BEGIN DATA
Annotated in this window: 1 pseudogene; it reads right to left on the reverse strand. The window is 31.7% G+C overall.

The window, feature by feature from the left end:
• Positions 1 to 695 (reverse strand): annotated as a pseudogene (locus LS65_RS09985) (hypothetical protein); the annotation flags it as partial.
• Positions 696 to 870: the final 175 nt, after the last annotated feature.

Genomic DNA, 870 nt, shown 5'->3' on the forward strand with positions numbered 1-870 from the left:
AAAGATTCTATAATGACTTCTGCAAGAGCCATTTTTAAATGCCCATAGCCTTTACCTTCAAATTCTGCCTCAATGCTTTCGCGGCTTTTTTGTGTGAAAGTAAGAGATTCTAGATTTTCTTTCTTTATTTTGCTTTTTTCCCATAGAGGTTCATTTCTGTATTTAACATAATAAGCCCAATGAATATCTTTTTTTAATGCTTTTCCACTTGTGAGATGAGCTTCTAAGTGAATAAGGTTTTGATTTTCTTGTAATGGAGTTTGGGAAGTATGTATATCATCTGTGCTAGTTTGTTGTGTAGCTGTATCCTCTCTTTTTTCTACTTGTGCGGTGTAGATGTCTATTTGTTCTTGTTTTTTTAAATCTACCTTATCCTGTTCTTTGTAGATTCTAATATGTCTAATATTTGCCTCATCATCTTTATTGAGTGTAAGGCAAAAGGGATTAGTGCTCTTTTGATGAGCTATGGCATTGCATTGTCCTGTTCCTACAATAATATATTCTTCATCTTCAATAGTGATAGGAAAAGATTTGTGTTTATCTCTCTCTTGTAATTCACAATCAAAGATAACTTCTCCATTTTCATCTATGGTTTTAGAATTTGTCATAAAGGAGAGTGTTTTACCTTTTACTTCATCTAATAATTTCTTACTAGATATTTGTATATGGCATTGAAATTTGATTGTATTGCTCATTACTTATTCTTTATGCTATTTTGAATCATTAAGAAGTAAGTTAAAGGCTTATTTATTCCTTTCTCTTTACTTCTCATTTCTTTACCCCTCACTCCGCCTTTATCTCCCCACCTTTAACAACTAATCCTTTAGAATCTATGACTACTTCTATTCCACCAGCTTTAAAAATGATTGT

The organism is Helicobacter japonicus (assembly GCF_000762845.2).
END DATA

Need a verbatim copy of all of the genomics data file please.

Annotated in this window: 1 pseudogene; it reads right to left on the reverse strand. The window is 31.7% G+C overall.

The window, feature by feature from the left end:
• Positions 1 to 695 (reverse strand): annotated as a pseudogene (locus LS65_RS09985) (hypothetical protein); the annotation flags it as partial.
• Positions 696 to 870: the final 175 nt, after the last annotated feature.

Genomic DNA, 870 nt, shown 5'->3' on the forward strand with positions numbered 1-870 from the left:
AAAGATTCTATAATGACTTCTGCAAGAGCCATTTTTAAATGCCCATAGCCTTTACCTTCAAATTCTGCCTCAATGCTTTCGCGGCTTTTTTGTGTGAAAGTAAGAGATTCTAGATTTTCTTTCTTTATTTTGCTTTTTTCCCATAGAGGTTCATTTCTGTATTTAACATAATAAGCCCAATGAATATCTTTTTTTAATGCTTTTCCACTTGTGAGATGAGCTTCTAAGTGAATAAGGTTTTGATTTTCTTGTAATGGAGTTTGGGAAGTATGTATATCATCTGTGCTAGTTTGTTGTGTAGCTGTATCCTCTCTTTTTTCTACTTGTGCGGTGTAGATGTCTATTTGTTCTTGTTTTTTTAAATCTACCTTATCCTGTTCTTTGTAGATTCTAATATGTCTAATATTTGCCTCATCATCTTTATTGAGTGTAAGGCAAAAGGGATTAGTGCTCTTTTGATGAGCTATGGCATTGCATTGTCCTGTTCCTACAATAATATATTCTTCATCTTCAATAGTGATAGGAAAAGATTTGTGTTTATCTCTCTCTTGTAATTCACAATCAAAGATAACTTCTCCATTTTCATCTATGGTTTTAGAATTTGTCATAAAGGAGAGTGTTTTACCTTTTACTTCATCTAATAATTTCTTACTAGATATTTGTATATGGCATTGAAATTTGATTGTATTGCTCATTACTTATTCTTTATGCTATTTTGAATCATTAAGAAGTAAGTTAAAGGCTTATTTATTCCTTTCTCTTTACTTCTCATTTCTTTACCCCTCACTCCGCCTTTATCTCCCCACCTTTAACAACTAATCCTTTAGAATCTATGACTACTTCTATTCCACCAGCTTTAAAAATGATTGT

The organism is Helicobacter japonicus (assembly GCF_000762845.2).